Right next to those taps is a modest temple, one that you might normally enter on a lazy afternoon, look around for a few minutes, put your shoes back on and go have some curry. You would, that is, if these taps and this temple weren’t connected. Before being pipped to the outside though, the holy hot water is brought into a basin in the temple, and it’s the best place to relax in the entire village. So keep your shoes off, and bring a bathing suit.
I went there on my first day, at midday, and it very quickly helped me recover from a grueling overnight 14-hour rough, bumpy, windy, overcramped van ride from Leh during which sleep was very sporadic. I entered the basin slowly as it was very hot, and carefully so as to not disturb the others that were also enjoying the spiritual peace of the place. Eventually, I managed to submerge my entire body and felt a deep meditative relaxation come over me.
I went to the temple everyday after that, but never at midday, opting instead to use it to start my day in the morning, or close it out at night. It both cases, it was really nice getting in when it was a little chilly outside. It always gave me what I needed, a boost of energy to start my day, or a soothing rest to ease me into bed. I especially liked it at night, where the darkness really let you settle into your senses and feel the warmth engulf you.
Bring soap, you’ll have to wash on site before getting in.
Just follow the path, keep going straight, and you’ll find it. It’s that simple, but so dazzling once you get there. Past the temple, the Vashisht road eventually turns into a village path and starts spiralling through cottages full of farm animals up the mountain and into a forest. Continue on the path and you’ll pass a tea house on the left. Once you get to the waterfall, if you’re brave enough to bathe in the glacial Himalayan water (it won’t kill you), hit that little tea house in the woods for a warm cup of chai to bring you back, or dip into the temple’s hot springs on the way back into town.
The waterfall really is a majestic sight. It falls deep between some cliffs, away from the path, but it is fully visible. If your balance is on point, you can use the various stones and boulders in the stream to hop closer to the drop zone and truly get a great view. It’s the kind of waterfall you can gaze and only stop when you forcibly tare your eyes away.
The best part is that it’s only the beginning. If you cross the stream and continue on the path, it’ll start slopping even higher, eventually leading to a second, even more graceful waterfall, which feeds the first one. And if you really want to find your zen, accept the spray and the mud and approach it. You’ll notice a cave directly behind the sheet of water. Once you see it, it’s impossible to not go in. Watch the slippery hill while you do so, and sit there until you get your fill.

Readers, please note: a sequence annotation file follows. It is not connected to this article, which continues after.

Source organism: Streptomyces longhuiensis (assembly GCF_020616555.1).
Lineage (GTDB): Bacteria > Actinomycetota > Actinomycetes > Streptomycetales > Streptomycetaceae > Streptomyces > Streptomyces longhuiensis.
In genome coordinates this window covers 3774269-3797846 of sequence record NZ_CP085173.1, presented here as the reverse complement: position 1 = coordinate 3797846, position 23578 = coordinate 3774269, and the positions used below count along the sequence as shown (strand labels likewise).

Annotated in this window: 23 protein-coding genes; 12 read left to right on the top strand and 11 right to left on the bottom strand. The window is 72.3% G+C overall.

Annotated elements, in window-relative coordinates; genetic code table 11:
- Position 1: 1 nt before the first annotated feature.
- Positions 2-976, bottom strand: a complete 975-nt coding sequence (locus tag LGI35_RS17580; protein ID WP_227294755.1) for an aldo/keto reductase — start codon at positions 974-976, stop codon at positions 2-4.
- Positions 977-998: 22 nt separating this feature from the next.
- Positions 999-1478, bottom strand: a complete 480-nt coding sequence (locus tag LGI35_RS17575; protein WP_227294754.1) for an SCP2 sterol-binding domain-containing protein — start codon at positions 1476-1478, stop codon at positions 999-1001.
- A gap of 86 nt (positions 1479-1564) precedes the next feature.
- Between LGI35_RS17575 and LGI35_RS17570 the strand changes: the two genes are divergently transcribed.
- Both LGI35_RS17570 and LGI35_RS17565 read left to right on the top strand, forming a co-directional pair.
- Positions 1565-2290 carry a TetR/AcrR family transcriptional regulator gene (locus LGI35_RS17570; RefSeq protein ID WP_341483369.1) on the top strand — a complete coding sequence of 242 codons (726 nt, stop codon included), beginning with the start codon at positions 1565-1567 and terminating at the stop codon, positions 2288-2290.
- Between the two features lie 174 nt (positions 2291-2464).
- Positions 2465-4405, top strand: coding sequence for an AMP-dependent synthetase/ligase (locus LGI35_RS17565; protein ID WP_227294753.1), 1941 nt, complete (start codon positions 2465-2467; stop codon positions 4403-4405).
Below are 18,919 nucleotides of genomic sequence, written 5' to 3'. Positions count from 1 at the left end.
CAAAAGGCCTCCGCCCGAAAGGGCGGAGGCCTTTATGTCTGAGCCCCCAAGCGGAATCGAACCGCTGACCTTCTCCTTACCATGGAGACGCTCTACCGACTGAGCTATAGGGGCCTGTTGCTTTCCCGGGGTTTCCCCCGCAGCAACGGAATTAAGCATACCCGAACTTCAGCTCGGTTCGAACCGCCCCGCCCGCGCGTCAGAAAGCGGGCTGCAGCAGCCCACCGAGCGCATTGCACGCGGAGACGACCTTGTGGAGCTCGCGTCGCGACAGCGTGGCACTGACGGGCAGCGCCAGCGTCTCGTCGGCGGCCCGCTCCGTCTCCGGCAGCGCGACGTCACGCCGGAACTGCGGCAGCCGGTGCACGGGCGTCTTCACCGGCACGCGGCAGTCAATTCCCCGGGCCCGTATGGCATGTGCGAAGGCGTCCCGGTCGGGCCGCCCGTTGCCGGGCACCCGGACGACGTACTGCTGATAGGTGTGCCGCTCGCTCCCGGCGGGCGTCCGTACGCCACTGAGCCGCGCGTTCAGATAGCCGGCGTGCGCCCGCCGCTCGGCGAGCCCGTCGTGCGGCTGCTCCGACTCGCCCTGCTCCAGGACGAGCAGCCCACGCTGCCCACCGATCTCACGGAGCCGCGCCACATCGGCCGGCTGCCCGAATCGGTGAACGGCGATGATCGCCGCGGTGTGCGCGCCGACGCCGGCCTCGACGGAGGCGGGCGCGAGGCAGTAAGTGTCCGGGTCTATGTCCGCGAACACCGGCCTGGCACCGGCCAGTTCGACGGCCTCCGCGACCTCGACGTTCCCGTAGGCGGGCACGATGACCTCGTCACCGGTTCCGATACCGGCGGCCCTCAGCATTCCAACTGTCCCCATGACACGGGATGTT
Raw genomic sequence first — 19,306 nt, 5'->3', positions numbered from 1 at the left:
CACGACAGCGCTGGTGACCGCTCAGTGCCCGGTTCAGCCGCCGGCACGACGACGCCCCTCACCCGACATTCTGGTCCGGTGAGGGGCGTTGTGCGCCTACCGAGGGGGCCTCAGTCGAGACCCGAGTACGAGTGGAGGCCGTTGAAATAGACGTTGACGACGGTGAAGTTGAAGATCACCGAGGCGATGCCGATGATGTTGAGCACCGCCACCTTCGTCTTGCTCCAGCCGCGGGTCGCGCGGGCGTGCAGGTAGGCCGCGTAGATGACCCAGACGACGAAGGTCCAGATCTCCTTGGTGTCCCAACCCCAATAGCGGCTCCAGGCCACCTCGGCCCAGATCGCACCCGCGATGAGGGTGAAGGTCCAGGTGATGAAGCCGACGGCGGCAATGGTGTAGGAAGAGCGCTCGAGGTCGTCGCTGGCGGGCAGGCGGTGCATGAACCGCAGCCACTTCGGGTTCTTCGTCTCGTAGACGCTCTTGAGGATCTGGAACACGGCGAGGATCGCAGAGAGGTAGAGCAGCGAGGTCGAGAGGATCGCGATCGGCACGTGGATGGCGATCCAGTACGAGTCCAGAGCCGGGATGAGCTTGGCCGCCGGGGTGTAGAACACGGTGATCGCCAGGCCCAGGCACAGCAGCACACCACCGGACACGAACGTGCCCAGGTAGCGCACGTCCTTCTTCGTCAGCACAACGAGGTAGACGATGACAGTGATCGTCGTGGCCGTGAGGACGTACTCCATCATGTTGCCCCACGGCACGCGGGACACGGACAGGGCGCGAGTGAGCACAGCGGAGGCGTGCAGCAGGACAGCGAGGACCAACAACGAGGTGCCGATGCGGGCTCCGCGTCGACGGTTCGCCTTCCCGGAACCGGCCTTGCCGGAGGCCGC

It was getting dark by the time we got there. The sky was a deep aqua blue, further coloured by the plunging water. We were literally looking at the moon through a waterfall! The only thing that got us out of there was the knowledge that the slippery path would be very hard to manage in the pitch black.
Indulge in yoga and the local herbs
Ok, so this is not for everyone, but is a part of the local culture. The locals have been cultivating and smoking using a traditional pipe called a chillum for their ceremonies for a very long time. Both chillums and herbs are easy to find in cafes and tea shops, such as the one on the path to the waterfall. Hindu monks, also called Sadhus, commonly use it in their rituals. The chillum is a 3 holed pipe that’s shared among the group, gathered in a circle, with each person placing a piece of cloth over the mouthpiece before using it.
While looking for a yoga studio, I stumbled upon a Rudraksha shop run by a yogi and a sadhu. Rudraksha is a holy seed of the Elaeocarpus ganitrus tree. They are often strung together in a mala (necklage), containing 108 + 1 beeds (the extra being for the guru), but can also be used to make various pieces of jewelry or clothing. They are said, among other things, to bring fortune during travel and were work by Indian nomads that were never meant to lay their heads in the same place twice. The Sadhu in the shop, for example, had a very extravagant hat made out of it.
Needless to say, they were well equipped with the art of the chillum, and combining it with yoga was quite an unwinding trip. Adding to it was the fact that we didn’t practice in their shop, but rather on their roof, overlooking valley below and the sunset.
Hang in the cafes
It’s all in the vibes. The mood was always so relaxed and the people (locals and travelers) so friendly, that just being in a cafe was a pleasant activity. There were games, teas, and views, and always someone to chat with. Plenty of stories to exchange and ideas to share, both wishful plans and concrete itineraries.
The place is almost entirely alcohol free, but you don’t feel its absence. People go to bed early and wake up with the sun.
I was often in bed before 11, with plenty of time to chill and read, and woke up before 7. Everything was so relaxed that it was all the sleep I needed and made for long days with plenty of time for activities. My nights often consisted of a cup of chai and a chess game. And they were perfect.